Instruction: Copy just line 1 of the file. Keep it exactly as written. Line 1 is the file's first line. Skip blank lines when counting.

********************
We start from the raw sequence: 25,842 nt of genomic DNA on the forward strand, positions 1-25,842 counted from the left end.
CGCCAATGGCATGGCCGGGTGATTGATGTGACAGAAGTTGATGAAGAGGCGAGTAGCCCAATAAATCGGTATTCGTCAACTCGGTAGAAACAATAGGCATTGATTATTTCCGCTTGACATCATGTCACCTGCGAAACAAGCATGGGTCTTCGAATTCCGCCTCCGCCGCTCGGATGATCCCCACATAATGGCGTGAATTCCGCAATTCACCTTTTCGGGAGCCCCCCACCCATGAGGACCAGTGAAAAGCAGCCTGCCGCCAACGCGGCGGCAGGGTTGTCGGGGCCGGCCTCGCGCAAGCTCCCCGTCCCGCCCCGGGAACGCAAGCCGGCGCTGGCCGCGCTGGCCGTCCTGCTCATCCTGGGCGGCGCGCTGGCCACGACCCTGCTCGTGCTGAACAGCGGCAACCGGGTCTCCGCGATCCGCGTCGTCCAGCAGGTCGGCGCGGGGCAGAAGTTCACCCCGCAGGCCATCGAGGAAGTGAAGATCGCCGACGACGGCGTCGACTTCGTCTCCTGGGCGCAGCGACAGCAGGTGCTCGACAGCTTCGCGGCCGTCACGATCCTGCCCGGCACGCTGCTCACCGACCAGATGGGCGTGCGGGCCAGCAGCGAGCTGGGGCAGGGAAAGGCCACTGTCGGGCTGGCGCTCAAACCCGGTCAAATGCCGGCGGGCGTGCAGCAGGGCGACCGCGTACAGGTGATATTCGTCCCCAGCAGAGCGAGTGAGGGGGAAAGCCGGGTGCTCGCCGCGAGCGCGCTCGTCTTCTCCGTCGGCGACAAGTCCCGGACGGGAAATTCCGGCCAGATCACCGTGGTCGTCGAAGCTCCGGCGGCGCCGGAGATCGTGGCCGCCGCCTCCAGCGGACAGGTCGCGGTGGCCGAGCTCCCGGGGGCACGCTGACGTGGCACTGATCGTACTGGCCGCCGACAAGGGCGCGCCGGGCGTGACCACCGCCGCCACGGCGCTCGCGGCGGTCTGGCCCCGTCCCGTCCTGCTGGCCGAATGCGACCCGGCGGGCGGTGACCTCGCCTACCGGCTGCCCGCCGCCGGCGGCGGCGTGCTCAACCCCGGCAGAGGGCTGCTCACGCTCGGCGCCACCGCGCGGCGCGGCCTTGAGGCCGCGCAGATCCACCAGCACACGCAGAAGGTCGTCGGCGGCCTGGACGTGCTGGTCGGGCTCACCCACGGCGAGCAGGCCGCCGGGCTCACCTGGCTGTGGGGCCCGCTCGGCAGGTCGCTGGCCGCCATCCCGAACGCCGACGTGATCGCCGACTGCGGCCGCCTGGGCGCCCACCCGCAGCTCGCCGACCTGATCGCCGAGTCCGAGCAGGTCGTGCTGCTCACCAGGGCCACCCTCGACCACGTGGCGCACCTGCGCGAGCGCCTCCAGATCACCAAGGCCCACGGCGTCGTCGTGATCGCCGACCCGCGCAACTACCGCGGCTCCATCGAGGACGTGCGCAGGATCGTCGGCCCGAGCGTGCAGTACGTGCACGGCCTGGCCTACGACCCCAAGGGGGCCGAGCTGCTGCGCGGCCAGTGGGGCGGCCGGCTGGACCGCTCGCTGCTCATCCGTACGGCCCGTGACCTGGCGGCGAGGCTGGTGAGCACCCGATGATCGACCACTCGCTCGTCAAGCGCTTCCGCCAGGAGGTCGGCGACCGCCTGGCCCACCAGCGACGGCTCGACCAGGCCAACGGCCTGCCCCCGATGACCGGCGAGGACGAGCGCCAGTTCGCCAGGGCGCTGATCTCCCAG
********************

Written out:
We start from the raw sequence: 25,842 nt of genomic DNA on the forward strand, positions 1-25,842 counted from the left end.